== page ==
an appropriate address. A procession was then formed, which
" moved" to the house of S. Harmon for dinner. After
dinner, at half-past four o'clock p.m., returned to the hall.

At this meeting the following names were " proposed for
the four degrees," viz. : Brothers E. Young, A. Dudley,
James Weed, Augustus Fellows, Isaac Fellows, John C.
Pride, John BoUin, C. Hayden, Wm. Hale, Justus Fox,
0. L. Ramsdell, and Jabez Meacham.

December 12, a.d. 1826, A. Andrews was elected M. E.
H. P. ; T. C. Baker, M. E. K. ; 0. L. Ramsdell, Scribe ;
Justus Fox, C. H. ; Luthur Howe, P. S. ; Peter Hinman,
R. A. C. ; Augustus Fellows, M. of 3d V. ; Abner French,
M. of 2d V. ; Benjamin Gibbs, M. of 1st V. ; Wm. Hale,
Sec'y ; John Wood, Treas. ; E. McMellen, Tyler.

December 25, a.d. 1827, T. C. Baker was elected M. E.
H. P. ; Isaac Fellows, M. E. K. ; Allen Andrews, Scribe ;
Luther Howe, C. H. ; 0. L. Ramsdell, P. S. ; Justus Fox,
R. A. C. ; Abner French, M. of 3d V. ; Benjamin Gibbs,
M. of 2d V. ; Ralph French, M. of 1st V. ; Pliny Jones,
Treas. ; Wm. Hale, Sec'y ; J. W. Helme, C.

December 24, a.d. 1828, Henry Weed was elected M. E.
H. P. ; Allen Andrews, M. E. K. ; Justus Fox, Scribe ;
Isaac Fellows, C. H. ; 0. L. Ramsdell, P. S. ; Augustus
Fellows, R. A. C. ; Abner French, M. of 3d V. ; Benja-
min Gibbs, M. of 2d V. ; R. F. North, M. of Ist V. ; Pliny
Jones, Treas. ; Wm. Hale, Sec'y ; Rev. P. Goodwin, Chap.

The regular communications of the chapter were held on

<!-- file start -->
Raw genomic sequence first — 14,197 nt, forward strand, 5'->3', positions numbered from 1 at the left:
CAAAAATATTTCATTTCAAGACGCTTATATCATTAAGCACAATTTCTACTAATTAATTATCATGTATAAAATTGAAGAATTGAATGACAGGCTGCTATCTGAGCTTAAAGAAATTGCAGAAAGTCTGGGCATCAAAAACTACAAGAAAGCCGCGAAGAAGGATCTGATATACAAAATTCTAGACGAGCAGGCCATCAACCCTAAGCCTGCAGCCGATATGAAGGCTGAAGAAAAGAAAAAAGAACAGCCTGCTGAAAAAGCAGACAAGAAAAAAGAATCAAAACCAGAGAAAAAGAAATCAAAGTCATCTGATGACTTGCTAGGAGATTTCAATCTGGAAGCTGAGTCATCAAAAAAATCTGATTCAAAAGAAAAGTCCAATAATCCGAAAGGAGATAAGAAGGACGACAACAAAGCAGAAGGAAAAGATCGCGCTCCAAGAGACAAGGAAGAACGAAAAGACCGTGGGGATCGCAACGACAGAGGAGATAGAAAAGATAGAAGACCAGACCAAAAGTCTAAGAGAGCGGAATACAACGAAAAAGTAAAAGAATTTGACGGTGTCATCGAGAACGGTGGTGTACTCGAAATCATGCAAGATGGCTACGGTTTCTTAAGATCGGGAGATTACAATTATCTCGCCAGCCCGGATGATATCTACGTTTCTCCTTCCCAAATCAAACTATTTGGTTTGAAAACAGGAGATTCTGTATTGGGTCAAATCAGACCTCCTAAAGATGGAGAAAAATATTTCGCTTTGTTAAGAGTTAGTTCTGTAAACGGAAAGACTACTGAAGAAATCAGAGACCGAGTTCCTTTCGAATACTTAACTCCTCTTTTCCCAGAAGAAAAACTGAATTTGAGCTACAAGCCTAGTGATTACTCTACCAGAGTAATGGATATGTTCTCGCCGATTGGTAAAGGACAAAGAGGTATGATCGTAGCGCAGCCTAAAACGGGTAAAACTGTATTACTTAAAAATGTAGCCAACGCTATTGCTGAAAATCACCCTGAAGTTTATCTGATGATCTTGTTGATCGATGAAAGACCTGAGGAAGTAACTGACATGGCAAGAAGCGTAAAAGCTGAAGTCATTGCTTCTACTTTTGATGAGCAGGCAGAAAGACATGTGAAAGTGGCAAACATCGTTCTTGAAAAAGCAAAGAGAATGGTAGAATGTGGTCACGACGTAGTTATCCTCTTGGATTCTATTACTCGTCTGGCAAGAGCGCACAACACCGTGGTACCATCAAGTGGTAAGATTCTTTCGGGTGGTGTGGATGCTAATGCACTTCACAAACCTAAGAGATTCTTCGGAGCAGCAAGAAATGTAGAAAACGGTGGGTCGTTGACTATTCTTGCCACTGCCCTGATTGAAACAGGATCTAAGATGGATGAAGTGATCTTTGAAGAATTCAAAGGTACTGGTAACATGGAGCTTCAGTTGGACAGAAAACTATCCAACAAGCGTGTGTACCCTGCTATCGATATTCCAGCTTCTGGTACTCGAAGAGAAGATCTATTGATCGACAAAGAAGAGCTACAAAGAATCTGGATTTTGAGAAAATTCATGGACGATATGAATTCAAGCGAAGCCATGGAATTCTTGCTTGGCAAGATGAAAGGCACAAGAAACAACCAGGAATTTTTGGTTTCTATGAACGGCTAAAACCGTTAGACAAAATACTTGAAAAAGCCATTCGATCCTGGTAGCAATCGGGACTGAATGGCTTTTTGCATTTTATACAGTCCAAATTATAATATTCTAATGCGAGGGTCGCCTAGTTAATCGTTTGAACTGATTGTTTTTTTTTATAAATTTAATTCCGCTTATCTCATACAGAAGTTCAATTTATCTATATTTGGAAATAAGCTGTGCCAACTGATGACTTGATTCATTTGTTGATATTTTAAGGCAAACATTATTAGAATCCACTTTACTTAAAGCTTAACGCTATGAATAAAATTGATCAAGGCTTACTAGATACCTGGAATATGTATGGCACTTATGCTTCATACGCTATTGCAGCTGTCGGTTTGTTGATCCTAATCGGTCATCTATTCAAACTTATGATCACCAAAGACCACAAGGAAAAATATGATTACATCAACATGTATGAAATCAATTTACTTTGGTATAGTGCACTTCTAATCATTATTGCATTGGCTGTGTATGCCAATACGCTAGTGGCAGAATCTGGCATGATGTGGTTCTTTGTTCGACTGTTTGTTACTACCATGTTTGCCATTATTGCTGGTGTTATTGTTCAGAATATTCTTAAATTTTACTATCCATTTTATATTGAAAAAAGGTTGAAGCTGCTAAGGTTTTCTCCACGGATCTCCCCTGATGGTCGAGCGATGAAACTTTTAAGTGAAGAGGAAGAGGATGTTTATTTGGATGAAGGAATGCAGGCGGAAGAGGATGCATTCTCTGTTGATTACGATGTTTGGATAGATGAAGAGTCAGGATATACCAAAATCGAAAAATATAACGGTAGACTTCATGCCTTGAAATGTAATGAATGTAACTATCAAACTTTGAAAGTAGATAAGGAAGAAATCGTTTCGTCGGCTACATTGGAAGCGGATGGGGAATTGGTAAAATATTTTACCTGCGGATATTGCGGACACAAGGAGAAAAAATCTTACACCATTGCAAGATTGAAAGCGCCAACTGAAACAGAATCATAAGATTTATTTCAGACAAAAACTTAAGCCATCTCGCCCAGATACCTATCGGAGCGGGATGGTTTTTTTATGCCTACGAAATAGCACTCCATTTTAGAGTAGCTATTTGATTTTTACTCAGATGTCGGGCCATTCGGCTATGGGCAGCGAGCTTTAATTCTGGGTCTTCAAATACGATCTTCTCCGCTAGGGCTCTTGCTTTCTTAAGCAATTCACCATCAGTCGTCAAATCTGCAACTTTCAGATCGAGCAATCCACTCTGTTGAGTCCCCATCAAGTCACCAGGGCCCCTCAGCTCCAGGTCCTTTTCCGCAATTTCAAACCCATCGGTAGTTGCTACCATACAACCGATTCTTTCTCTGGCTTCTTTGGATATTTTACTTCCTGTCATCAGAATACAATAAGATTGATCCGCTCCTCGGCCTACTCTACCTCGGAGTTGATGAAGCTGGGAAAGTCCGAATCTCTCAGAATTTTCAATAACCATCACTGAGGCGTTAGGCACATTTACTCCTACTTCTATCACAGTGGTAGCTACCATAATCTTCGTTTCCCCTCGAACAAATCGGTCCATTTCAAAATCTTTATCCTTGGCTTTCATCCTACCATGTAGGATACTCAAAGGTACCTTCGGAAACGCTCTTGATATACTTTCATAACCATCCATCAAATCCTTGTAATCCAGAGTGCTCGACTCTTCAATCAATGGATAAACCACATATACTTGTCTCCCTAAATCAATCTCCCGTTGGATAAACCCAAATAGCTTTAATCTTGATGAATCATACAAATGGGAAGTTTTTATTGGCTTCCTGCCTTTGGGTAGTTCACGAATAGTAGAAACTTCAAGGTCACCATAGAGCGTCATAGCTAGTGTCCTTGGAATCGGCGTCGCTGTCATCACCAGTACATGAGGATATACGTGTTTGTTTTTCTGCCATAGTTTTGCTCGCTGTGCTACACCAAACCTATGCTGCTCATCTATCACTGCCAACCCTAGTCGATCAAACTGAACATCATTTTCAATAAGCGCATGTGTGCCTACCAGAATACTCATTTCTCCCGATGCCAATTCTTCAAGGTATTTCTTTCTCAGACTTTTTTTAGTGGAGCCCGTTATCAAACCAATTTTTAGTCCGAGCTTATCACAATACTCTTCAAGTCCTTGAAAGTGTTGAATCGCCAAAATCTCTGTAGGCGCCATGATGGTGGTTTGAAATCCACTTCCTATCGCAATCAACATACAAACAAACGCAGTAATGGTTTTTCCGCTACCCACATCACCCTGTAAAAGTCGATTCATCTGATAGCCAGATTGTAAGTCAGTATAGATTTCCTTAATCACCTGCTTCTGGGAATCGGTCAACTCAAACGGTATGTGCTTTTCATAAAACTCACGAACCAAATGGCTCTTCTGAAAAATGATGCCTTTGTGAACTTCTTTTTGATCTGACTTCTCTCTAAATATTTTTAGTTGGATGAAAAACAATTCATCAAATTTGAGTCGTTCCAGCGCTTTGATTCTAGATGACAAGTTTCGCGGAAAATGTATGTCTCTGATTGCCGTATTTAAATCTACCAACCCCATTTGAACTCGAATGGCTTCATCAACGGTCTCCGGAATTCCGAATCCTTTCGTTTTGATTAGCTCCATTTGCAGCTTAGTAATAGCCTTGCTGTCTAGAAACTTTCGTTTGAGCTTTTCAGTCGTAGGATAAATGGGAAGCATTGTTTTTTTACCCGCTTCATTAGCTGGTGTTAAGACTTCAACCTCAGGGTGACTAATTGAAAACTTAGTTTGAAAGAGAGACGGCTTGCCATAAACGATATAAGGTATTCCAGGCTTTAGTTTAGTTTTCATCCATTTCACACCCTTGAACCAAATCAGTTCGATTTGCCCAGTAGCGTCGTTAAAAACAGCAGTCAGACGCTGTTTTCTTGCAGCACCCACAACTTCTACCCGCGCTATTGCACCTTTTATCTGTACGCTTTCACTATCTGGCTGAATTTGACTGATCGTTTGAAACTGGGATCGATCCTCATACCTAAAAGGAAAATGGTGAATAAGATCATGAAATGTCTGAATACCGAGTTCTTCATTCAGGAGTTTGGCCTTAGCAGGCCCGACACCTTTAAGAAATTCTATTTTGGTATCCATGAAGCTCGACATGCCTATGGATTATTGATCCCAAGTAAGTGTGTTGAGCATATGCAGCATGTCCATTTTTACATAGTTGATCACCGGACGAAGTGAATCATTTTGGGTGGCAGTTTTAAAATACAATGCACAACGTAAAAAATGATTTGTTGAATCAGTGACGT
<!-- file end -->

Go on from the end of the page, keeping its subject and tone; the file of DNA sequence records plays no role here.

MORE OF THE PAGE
Tuesday, at three o'clock P.M., on or next preceding the
first full moon in the months of December, March, June,
and September. It held during its existence twenty-seven
communications, and advanced fifty-one M. M.'s to the
degrees of M. M., P. M., 31. E. M., and R. A. M. It
ceased to meet March 24, a.d. 1829.

January 10, A.D. 1826, the secretary, Judge Wm. Hale,
recorded the fact that " one-half dollar was received and ex-
pended for refreshment." The charter and the minutes are
in the possession of Pulaski lodge, No. 415.

Palaski Lodge, No. 415. — The dispensation under which
this lodge was instituted bears date August 11, a.d. 1856.
The following names were inserted therein, viz. : W. K.
Combs, F. L. Williams, A. H. Weed, Isaac Fellows, Abner
French, Augustus Day, M. Russell, S. B. Ingham, A. Tows-
ley, and Norman Root. The first three were M. and W.'s
in the order named.

At its first communication N. Root was elected Treasurer,
and A. Day, Secretary. D. A. King, F. S. Low, and J. A.
Clark were the first applicants for membership. The lodge
charter was granted June 10, A.D. 1857, with the names
of Warren K. Combs, W. M. ; Don A. King, S. W. ; P.
31. Borland, J. W., inserted therein ; was received August
19, A.D. 1857, when the lodge was promptly convened for
the installation of its officers. At this communication
James A. Clark was elected Treasurer, and Jesse W. Cross,


RES. or J. 0. & G.W. WHITE, Richlaho, Oswego Co., N. /,



Secrotavy. The officers were duly iii>t:,lKHl l>y ^\ . J-. II.